Here’s one of the biggest financial mysteries that I have come across in South Carolina.
Why aren’t people who are struggling to pay their mortgages applying for free financial assistance from SC HELP? The state literally has money to give away, and people aren’t asking for it.
During the peak of the housing meltdown and foreclosure crisis, the federal government gave South Carolina $295 million to help people facing problems paying their mortgages because of unemployment and other financial hardships. The S.C. State Housing Finance and Development Authority then created the SC Homeownership and Employment Lending Program, or HELP.
The program is incredibly generous. Homeowners can get up to $36,000 in assistance, there are no income limitations, and there are no costs to apply.
You don’t have to be in foreclosure to get assistance — heck, you don’t even have to be behind on your mortgage payments. You do have to have a financial hardship that’s making it hard to keep current on your mortgage, such as unemployment, underemployment, divorce, catastrophic health care costs or the death of a spouse.
Those criteria should cover a great number of people in South Carolina, but here’s the thing: The SC HELP program has been running for two years and nine months, and has distributed less than $73 million of the funds. In Berkeley, Charleston and Dorchester counties combined, just 879 households have received assistance.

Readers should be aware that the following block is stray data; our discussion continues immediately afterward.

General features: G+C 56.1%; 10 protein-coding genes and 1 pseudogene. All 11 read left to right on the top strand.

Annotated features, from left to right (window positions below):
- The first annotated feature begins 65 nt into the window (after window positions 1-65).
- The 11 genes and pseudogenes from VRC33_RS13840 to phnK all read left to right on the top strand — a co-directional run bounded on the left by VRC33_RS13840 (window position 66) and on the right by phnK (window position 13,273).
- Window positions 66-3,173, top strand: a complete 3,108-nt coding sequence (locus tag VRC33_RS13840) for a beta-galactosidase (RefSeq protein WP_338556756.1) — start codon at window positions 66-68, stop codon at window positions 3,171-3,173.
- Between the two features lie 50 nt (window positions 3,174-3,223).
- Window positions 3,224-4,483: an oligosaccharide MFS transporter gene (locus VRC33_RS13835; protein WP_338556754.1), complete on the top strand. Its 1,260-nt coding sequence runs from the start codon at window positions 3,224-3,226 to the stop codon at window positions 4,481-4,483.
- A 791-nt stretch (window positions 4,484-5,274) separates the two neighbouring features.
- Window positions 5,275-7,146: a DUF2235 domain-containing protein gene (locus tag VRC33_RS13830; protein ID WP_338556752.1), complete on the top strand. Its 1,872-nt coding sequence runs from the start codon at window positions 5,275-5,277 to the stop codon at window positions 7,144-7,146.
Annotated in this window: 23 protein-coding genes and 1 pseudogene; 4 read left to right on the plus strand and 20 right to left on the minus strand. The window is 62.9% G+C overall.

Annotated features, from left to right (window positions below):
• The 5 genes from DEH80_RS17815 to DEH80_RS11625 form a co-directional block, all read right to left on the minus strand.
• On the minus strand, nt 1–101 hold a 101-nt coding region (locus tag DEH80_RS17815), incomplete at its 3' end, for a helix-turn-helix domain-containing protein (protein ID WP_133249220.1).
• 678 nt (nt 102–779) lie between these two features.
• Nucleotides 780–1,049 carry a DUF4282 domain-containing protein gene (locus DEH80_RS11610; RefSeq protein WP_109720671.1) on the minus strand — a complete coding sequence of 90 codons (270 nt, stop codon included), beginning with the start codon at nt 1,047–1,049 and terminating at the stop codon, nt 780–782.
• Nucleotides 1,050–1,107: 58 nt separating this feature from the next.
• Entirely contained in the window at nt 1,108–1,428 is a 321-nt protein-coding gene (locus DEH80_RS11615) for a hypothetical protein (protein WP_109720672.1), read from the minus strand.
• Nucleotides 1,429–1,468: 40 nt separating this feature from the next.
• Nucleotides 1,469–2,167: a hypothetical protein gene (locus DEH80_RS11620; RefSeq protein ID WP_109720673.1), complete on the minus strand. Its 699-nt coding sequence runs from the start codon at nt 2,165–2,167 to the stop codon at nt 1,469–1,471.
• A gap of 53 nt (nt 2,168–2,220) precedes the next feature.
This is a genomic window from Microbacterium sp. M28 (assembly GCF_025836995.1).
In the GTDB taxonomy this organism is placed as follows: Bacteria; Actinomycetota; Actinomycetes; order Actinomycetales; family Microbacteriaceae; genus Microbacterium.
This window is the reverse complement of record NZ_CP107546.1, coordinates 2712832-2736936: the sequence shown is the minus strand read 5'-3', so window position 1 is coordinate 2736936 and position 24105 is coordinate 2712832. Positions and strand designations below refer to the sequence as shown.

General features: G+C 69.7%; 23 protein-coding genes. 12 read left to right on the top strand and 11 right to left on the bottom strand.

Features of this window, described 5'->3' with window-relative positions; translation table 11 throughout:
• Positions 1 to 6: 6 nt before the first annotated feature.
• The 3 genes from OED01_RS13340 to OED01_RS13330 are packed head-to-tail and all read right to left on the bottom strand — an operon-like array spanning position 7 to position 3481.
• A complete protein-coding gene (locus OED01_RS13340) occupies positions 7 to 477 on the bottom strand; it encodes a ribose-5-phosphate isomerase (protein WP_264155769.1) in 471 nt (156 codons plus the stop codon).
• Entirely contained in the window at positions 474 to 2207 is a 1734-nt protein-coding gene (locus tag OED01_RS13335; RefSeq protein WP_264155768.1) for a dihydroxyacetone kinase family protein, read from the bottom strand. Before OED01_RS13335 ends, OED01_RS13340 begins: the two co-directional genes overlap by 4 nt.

And that’s the mystery.
SC HELP offers two types of assistance with mortgages, and households can qualify for both. They are:
Monthly Payment Assistance: SC HELP will make the monthly mortgage payment directly to the bank while the homeowner seeks employment or a return to self-sufficiency. As of June, 3,084 households received this assistance, and the median amount was $7,394.
Direct Loan Assistance: Borrowers who have fallen behind on mortgage payments can get funds to make the loan current.
In both cases, the assistance is treated as a loan against the property, but there are no payments and there’s no interest, and the loan is forgiven if the homeowner remains in the property for five years.
If a homeowner loses the property in a short sale (selling it for less than is owed with the bank’s approval), or a deed-in-lieu-of-foreclosure, SC HELP can provide up to $5,000 to help the former homeowner with expenses for moving and getting set up in a rented home.
The people I’ve spoken with at SC HELP believe the program isn’t more widely used because folks don’t know about it, or they’re in denial about their situation, or too proud to accept help, or they’re having trouble sorting out legitimate mortgage assistance programs from fake ones. “People either think this is another scam, or they have been burned already,” Clayton Ingram of SC HELP told me.
And it would be easy to get confused. People facing mortgage problems can be overwhelmed, trying to decipher the different federal assistance programs and the bank-run programs, while at the same time, the predators move in like sharks that smell blood, pitching assistance scams that separate people from the last of their money.
If anyone wants you to pay them money to help solve your loan problem, it’s probably a scam.
There are some cases where people can’t get assistance from SC HELP. They include:
Homeowners in an active bankruptcy case.
Mobile home owners whose loans are not actually mortgages.
Those whose loan servicers are not participating in the program, the largest of which is TD Bank.
Statewide, the majority of people who received assistance from SC HELP had fallen behind on their mortgage payments due to unemployment.
Reach David Slade at 937-5552 or dslade@postand courier.com.